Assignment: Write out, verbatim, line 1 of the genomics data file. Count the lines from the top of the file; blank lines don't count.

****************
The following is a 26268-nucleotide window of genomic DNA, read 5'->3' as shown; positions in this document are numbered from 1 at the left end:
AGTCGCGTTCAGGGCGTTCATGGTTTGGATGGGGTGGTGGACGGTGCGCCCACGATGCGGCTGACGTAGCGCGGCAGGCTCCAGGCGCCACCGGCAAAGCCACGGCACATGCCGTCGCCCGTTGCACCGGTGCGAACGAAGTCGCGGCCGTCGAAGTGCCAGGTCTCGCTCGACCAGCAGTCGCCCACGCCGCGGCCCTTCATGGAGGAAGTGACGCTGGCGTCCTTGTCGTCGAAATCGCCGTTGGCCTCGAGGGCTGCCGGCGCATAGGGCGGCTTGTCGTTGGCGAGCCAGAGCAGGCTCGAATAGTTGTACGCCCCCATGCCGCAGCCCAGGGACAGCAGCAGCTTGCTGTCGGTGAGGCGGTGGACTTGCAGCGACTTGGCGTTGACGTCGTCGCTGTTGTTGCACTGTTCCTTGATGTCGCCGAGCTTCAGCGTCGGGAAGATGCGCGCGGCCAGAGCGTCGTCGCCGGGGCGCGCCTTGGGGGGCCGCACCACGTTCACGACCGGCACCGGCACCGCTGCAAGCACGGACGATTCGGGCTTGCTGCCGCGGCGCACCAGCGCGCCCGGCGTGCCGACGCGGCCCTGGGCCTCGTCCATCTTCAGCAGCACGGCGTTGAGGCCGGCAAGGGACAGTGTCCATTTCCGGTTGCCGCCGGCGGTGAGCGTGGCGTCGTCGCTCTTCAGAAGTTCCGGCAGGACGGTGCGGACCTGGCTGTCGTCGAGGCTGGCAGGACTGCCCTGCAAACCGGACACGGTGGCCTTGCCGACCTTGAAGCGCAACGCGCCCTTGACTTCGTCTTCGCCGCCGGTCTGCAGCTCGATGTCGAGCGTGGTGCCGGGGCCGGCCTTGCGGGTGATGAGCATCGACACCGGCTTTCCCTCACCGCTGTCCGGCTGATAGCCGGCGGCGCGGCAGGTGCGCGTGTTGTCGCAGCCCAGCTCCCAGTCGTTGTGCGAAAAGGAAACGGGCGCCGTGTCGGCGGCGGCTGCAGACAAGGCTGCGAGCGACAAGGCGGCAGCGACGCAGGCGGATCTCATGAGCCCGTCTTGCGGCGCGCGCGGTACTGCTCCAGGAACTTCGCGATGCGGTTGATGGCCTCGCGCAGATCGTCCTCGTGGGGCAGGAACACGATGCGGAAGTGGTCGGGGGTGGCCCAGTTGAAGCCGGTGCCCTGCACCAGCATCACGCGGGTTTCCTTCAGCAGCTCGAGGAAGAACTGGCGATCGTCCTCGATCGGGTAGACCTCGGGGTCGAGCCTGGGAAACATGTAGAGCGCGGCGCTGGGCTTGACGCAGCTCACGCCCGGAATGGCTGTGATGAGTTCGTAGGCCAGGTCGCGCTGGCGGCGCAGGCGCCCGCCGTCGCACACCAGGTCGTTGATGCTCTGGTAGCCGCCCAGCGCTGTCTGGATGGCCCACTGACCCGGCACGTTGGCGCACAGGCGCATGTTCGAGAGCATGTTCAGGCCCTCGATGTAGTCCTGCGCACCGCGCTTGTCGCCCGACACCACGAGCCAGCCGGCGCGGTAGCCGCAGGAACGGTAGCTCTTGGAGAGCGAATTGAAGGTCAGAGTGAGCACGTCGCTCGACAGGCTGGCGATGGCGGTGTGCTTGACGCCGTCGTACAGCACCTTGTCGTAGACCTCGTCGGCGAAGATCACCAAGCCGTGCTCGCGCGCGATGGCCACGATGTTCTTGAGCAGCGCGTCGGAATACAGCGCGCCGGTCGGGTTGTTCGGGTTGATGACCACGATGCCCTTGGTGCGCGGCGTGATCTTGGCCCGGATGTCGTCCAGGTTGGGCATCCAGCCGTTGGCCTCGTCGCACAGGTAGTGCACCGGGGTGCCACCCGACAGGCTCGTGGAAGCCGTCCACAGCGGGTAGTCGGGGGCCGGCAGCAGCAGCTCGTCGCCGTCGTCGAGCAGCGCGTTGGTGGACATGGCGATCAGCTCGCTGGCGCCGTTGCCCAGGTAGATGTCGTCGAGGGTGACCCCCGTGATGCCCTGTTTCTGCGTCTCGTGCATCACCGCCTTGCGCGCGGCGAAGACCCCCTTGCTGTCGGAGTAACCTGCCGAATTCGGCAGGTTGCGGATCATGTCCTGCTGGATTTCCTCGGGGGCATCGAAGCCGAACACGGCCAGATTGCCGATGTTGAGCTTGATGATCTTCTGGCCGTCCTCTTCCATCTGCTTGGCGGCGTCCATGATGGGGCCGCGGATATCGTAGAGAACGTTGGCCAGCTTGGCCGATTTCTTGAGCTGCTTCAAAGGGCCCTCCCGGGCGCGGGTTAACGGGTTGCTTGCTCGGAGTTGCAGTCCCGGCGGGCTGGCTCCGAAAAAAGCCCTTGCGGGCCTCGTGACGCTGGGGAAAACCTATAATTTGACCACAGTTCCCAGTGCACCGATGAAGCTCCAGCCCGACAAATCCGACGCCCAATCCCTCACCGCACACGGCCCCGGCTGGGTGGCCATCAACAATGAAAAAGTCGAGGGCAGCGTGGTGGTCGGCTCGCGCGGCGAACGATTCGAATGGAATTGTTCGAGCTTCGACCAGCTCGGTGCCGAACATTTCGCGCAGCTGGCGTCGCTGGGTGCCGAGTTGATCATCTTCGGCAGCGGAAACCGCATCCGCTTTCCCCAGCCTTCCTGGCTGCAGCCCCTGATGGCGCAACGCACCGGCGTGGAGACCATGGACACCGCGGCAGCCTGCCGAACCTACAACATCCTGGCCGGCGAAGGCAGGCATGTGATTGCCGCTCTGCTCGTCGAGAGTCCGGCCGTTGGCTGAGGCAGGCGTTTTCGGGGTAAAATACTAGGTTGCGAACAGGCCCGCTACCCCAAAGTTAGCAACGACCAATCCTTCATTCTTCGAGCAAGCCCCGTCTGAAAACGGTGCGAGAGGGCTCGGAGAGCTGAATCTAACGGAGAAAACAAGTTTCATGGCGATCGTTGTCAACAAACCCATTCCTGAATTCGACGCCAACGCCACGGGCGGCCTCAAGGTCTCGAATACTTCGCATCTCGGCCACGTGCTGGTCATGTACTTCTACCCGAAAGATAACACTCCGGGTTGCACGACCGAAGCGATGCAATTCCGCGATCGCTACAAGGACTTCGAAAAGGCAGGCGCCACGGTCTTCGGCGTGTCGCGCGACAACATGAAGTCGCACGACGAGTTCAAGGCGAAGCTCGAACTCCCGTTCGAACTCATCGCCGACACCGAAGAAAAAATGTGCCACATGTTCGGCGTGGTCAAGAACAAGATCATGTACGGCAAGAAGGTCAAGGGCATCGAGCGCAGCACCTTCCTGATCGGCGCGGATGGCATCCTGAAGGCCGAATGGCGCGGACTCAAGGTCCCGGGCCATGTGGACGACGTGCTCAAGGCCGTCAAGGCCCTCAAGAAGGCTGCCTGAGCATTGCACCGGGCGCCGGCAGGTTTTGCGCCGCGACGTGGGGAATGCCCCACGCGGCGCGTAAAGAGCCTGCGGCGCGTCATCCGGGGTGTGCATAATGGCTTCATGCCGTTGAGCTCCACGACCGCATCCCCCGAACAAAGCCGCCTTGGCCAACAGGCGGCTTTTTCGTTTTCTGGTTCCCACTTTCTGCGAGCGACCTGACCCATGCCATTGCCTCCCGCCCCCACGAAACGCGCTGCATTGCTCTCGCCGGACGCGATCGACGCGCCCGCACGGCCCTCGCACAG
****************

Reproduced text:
The following is a 26268-nucleotide window of genomic DNA, read 5'->3' as shown; positions in this document are numbered from 1 at the left end: